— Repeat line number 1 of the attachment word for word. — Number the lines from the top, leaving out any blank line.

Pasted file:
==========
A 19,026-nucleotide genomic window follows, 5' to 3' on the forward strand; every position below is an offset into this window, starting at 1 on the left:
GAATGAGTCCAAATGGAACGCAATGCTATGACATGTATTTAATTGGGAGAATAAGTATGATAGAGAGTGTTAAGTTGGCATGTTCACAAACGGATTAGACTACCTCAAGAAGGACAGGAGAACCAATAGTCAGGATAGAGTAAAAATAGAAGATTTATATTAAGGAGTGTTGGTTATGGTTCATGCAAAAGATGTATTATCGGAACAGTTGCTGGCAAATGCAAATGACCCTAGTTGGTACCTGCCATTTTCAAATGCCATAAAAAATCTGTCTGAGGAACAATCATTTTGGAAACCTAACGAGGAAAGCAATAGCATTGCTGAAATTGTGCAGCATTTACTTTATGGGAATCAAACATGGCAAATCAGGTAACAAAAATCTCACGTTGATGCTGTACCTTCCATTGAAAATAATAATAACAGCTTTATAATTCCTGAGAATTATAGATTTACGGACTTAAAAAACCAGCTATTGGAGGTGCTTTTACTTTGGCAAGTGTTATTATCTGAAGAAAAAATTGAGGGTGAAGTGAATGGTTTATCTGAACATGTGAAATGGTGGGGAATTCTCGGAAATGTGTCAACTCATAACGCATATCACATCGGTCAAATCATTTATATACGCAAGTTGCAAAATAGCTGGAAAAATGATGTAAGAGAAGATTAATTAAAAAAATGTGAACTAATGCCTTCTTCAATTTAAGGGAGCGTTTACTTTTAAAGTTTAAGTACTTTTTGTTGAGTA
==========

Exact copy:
A 19,026-nucleotide genomic window follows, 5' to 3' on the forward strand; every position below is an offset into this window, starting at 1 on the left: